She also signed a bill opposing gay couples’ adoption rights on the same day.
It is understandable that not every elected republican or democrat will advocate for all topics generally promoted under their parties; however, they are expected to fight for the platforms which they promised voters. The governor of Oklahoma, Republican Mary Fallin, recently abandoned conservative efforts in her pledge to fight for the second amendment.
While despicable in itself, Fallin is notably on her way out of office, yet managed to upset Oklahomans both on the left and right when she signed notable legislation on Friday that opposes constitutional carry as well as same sex adoption laws.
Governor Fallin has previously claimed to be a strong second amendment supporter; however, her actions while in office have proved otherwise.
Even before gun control was a major media topic, Fallin was working alongside democrats in 2014 and 2015 to veto bills which would have loosened restrictions on accessories such as silencers, as well as one that would have “restricted businesses from banning guns at parks, fairgrounds, and recreational areas.”
Yet Fallin continues to bring up that “she had signed concealed and open carry measures in the past,” saying, “I believe the firearm laws we currently have in place are effective, appropriate, and minimal.”
This is somewhat unsurprising considering that apparently law enforcement in the state openly opposed the open carry bill claiming it to be a public safety threat on the basis that legalizing open carrying would “have eliminated the requirement for a training course and reduced the level of background checks to carry a gun.”
Chris Cox on behalf of the NRA-Institute for Legislative Action said, “Make no mistake, this temporary setback will be rectified when Oklahoma residents elect a new and genuinely pro-second amendment governor.”
Currently, only 12 other states have constitutional carry laws which extend to citizens over 21 years old, along with active-duty military members.
However, in Oklahoma, a generally red state otherwise, residents must obtain a concealed carry permit “to carry a firearm at all.”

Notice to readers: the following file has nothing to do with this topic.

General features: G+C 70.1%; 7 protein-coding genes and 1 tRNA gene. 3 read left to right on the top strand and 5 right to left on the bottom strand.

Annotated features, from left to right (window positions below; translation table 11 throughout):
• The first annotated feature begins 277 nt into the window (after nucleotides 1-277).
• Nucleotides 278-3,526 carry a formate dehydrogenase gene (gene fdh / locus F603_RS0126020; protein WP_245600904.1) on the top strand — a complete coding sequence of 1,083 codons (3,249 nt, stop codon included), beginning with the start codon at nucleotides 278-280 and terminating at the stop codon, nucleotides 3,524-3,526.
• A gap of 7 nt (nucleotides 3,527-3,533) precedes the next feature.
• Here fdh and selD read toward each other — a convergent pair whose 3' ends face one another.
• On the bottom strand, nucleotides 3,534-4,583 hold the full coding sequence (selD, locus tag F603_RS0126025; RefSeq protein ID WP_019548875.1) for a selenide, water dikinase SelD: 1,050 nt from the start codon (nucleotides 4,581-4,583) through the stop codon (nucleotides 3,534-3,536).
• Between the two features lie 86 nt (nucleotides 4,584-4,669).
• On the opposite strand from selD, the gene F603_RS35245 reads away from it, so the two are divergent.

While public safety, legislators are claiming, is the most important priority, there are, of course, financial incentives to keeping carrying firearms limited to concealed only: the state safety bureau makes a significant profit from issuing such permits, a reported $4.7 million.
Not only that, but by eliminating a need to obtain a permit, an estimated 60 government employees’ jobs would be at risk.
Of course, this is a ridiculous trade-off: to consider several dozen workers’ jobs over the entirety of the state’s second amendment rights.
Director of the Oklahoma Bureau of Investigation, Bob Ricks, was a key player in opposing the bill, calling the vetoing of it “unquantifiable.”
Thankfully, however, Fallin is currently serving her final term as governor and when an actual republican takes office, Oklahoma residents can again begin hoping for constitutional carry in the near future.
“A republican political strategist,” Trebor Worthen said, “Republican voters believe in the second amendment and they believe they should be able to exercise that right with as little interference from the government as possible. Especially in rural areas.”
Other than appeasing government employees in her state, it is unclear why Fallin is apparently trying to upset Oklahoma citizens in the final days of her term which she will surely be remembered by.
Also on Friday, when she vetoed the constitutional carry law, Fallin signed a law which would protect faith-based adoption agencies from being allowed “to exclude same sex couples from adoptions.”
This is admittedly a win for conservative first amendment rights and prompted Catholic bishops to join the conversation, claiming that the new law, which is to be implemented November 1, will allow Christian organizations to place “Oklahoma’s most vulnerable children” in what they determine to be the most appropriate families.
This is an important consideration; however, it is undeniably controversial considering the devastating number of children in foster care, as well as those unfortunate enough to die at the hands of the abortion industry.
If allowing gay couples to adopt otherwise unwanted children and spare them from either mentioned fates, then it remains important to consider the effects of such a law.
Yet it appears that Fallin has turned undeniably liberal, simply seen in her desire to extend restrictive laws to Oklahomans while she still has the opportunity to do so.
Consequently, it appears that she will not be missed after her term is finally over. Both conservatives and liberals in the state are appalled at the recent laws; however, at least when another republican governor is elected, the constitutional carry law will once again be up for consideration, and under a non-influenced politician from the right, it will surely pass.